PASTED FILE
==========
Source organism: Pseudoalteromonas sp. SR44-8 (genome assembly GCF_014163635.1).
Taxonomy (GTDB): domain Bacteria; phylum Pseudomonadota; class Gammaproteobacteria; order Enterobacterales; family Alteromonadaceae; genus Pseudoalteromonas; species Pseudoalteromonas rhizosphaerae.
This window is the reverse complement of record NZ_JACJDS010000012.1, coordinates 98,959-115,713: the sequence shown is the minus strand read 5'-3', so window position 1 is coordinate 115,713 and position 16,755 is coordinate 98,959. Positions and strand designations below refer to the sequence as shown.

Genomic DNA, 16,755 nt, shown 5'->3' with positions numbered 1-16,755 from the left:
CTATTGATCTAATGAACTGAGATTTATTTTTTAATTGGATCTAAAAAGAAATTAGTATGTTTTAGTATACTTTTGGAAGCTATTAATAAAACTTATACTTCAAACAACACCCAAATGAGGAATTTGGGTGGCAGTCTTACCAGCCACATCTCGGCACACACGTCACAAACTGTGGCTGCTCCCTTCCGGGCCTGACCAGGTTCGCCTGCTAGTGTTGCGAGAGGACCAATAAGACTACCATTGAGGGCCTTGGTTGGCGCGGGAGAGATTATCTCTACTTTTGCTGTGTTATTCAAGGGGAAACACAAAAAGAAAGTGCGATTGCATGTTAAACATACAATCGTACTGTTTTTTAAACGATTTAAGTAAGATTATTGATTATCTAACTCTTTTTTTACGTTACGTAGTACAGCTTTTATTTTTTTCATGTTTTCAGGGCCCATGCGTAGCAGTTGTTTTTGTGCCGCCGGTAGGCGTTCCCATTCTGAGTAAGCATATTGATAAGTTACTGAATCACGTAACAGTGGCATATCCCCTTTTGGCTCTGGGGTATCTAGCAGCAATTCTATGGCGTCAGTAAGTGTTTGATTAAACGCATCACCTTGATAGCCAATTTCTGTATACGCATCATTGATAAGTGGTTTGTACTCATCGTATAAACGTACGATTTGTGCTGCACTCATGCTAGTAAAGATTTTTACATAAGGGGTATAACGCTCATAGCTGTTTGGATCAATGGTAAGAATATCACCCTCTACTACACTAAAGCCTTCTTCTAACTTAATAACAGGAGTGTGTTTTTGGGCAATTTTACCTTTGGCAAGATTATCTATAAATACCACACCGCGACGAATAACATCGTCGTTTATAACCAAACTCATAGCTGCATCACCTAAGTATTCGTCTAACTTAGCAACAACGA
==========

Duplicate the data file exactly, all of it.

Source organism: Pseudoalteromonas sp. SR44-8 (genome assembly GCF_014163635.1).
Taxonomy (GTDB): domain Bacteria; phylum Pseudomonadota; class Gammaproteobacteria; order Enterobacterales; family Alteromonadaceae; genus Pseudoalteromonas; species Pseudoalteromonas rhizosphaerae.
This window is the reverse complement of record NZ_JACJDS010000012.1, coordinates 98,959-115,713: the sequence shown is the minus strand read 5'-3', so window position 1 is coordinate 115,713 and position 16,755 is coordinate 98,959. Positions and strand designations below refer to the sequence as shown.

Genomic DNA, 16,755 nt, shown 5'->3' with positions numbered 1-16,755 from the left:
CTATTGATCTAATGAACTGAGATTTATTTTTTAATTGGATCTAAAAAGAAATTAGTATGTTTTAGTATACTTTTGGAAGCTATTAATAAAACTTATACTTCAAACAACACCCAAATGAGGAATTTGGGTGGCAGTCTTACCAGCCACATCTCGGCACACACGTCACAAACTGTGGCTGCTCCCTTCCGGGCCTGACCAGGTTCGCCTGCTAGTGTTGCGAGAGGACCAATAAGACTACCATTGAGGGCCTTGGTTGGCGCGGGAGAGATTATCTCTACTTTTGCTGTGTTATTCAAGGGGAAACACAAAAAGAAAGTGCGATTGCATGTTAAACATACAATCGTACTGTTTTTTAAACGATTTAAGTAAGATTATTGATTATCTAACTCTTTTTTTACGTTACGTAGTACAGCTTTTATTTTTTTCATGTTTTCAGGGCCCATGCGTAGCAGTTGTTTTTGTGCCGCCGGTAGGCGTTCCCATTCTGAGTAAGCATATTGATAAGTTACTGAATCACGTAACAGTGGCATATCCCCTTTTGGCTCTGGGGTATCTAGCAGCAATTCTATGGCGTCAGTAAGTGTTTGATTAAACGCATCACCTTGATAGCCAATTTCTGTATACGCATCATTGATAAGTGGTTTGTACTCATCGTATAAACGTACGATTTGTGCTGCACTCATGCTAGTAAAGATTTTTACATAAGGGGTATAACGCTCATAGCTGTTTGGATCAATGGTAAGAATATCACCCTCTACTACACTAAAGCCTTCTTCTAACTTAATAACAGGAGTGTGTTTTTGGGCAATTTTACCTTTGGCAAGATTATCTATAAATACCACACCGCGACGAATAACATCGTCGTTTATAACCAAACTCATAGCTGCATCACCTAAGTATTCGTCTAACTTAGCAACAACGA